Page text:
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Unpacking Black Male Trauma





“The work I do is based on a question: How can you have great economic opportunities and still have Black men on the corner?“ says Sam Simmons. “Nobody was talking about the trauma and they definitely weren’t talking about Black male trauma.”


Addressing this question has formed the bedrock of Simmons’ 25 year career as a behavioral consultant. He is also the SAFE Families Manager at The Family Partnership, managing the Be More Project. A program designed to stop violence with African American men and boys against women and girls. 



Almost singularly credited with the increased use of the word ‘trauma’, Simmons is helping society have very different conversations about Black Men.


“When you allow men to address their trauma, they’re more likely to have empathy for other people, because they’ve been allowed to have empathy for themselves.” says Simmons. A ‘radical’ notion in a world bent on painting Black Men as ‘thugs’, ‘super-predators’ or hyper-sexual.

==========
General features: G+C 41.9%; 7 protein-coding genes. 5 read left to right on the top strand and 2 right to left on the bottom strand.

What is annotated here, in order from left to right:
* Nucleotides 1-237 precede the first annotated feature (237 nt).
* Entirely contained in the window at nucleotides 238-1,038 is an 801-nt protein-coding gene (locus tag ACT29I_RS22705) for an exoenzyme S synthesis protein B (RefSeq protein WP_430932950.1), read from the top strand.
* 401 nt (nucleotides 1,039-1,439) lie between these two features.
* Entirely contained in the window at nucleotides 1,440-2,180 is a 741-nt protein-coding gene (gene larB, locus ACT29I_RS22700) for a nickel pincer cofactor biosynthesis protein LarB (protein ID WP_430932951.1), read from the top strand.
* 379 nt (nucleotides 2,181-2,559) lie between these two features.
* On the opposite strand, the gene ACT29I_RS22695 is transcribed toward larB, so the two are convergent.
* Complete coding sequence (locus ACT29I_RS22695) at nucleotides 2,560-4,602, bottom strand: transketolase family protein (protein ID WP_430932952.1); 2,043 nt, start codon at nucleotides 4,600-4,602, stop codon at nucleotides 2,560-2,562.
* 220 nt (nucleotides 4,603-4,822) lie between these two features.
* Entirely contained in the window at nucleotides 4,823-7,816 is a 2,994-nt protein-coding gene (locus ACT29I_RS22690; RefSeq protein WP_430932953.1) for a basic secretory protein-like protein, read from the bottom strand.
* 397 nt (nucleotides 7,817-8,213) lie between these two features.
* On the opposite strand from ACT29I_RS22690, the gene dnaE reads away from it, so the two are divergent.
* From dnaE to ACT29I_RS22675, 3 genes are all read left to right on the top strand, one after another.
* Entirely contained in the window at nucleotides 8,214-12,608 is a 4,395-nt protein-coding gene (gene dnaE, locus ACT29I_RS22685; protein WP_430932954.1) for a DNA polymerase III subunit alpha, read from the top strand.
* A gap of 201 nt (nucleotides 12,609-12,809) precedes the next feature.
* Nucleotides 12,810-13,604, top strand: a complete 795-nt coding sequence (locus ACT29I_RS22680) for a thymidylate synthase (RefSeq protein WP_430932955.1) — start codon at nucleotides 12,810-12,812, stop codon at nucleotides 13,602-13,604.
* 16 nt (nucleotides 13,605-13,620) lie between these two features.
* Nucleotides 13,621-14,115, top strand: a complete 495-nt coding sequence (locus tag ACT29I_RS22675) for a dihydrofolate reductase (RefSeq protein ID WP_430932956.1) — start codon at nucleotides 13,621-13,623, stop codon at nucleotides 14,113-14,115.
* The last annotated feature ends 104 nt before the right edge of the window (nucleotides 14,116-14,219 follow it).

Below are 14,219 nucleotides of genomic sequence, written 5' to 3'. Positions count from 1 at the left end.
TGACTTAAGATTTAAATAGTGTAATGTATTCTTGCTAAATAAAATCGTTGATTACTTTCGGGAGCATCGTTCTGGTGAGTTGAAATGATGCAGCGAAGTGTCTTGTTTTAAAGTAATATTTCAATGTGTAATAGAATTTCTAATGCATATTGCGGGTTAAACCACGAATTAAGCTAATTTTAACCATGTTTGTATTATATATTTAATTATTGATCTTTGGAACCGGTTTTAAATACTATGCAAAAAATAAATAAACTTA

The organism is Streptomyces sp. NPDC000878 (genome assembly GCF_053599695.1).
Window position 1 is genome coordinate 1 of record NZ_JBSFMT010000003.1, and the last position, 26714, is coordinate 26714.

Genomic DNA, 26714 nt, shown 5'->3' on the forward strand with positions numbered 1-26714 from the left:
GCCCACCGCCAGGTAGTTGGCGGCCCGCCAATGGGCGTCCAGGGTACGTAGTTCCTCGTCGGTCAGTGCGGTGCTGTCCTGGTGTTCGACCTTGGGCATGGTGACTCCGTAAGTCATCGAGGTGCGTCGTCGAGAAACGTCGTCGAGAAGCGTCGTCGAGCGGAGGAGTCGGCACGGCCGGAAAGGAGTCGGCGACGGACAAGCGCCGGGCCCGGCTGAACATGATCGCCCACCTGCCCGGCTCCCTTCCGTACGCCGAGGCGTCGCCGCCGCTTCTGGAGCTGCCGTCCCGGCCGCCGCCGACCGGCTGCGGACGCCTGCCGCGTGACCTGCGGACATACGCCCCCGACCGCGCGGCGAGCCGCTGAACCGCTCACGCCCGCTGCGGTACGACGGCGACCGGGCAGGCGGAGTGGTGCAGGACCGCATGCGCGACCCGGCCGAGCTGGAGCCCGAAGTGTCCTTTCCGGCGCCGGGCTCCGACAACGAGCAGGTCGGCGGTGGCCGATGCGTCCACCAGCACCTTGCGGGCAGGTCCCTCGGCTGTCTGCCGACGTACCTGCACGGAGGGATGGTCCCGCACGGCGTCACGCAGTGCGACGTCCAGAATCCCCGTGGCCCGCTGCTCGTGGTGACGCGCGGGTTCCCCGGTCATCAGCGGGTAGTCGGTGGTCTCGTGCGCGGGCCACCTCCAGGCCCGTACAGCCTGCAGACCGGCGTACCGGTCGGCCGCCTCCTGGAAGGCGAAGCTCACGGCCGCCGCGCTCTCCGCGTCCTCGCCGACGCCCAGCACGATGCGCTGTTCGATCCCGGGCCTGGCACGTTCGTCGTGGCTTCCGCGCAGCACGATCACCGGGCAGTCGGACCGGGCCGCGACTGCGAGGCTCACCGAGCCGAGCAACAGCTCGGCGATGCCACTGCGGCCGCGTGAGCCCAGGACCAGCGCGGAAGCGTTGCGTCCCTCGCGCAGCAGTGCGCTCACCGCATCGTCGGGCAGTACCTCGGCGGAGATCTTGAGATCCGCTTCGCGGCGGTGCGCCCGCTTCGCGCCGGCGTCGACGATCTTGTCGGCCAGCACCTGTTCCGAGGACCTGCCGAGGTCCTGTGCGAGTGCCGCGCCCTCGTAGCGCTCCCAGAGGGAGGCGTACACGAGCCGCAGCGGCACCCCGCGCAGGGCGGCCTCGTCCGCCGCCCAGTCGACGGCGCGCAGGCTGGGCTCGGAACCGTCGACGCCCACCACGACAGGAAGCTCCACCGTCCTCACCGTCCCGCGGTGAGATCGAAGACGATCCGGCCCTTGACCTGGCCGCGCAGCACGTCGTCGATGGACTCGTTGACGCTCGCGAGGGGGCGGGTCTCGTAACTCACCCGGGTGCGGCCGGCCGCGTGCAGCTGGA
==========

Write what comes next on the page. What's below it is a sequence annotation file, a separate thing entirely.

How can we HEAL trauma? 


“We have to look at our personal pain and do our own work,” says Simmons. “How might being honest with ourselves have affecteced our life choices?” Forgiveness is also a key to healing. “Learn to forgive yourself for the choices you made. Learn to forgive your parents...for not knowing better.”


Simmons also encourages healthy stress management and making peace with historical and cultural trauma that deeply impacts the African American community overall. 


 

Robert "Clarence" Jones is the Community Outreach Director for Southside Community Health Services/Q Health Connections (SCHS/QHC).


For more than 35 years, Clarence’s work has been steeped in grassroots community health education with a particular focus on youth and fathers. He’s led programs focused on male responsibility and empowerment and facilitated trainings nationally and internationally.


He is active on several community boards including the University of Minnesota's Program in Health Disparities Research Board. He co-authored, "Black Fathers: An Invisible Presence in America” and also a chapter in the publication, "Understanding Organ Donation: Applied Behavioral Science Perspectives. Jones can also be heard weekly on Community Health Dialogues on 89.9 KMOJ. 

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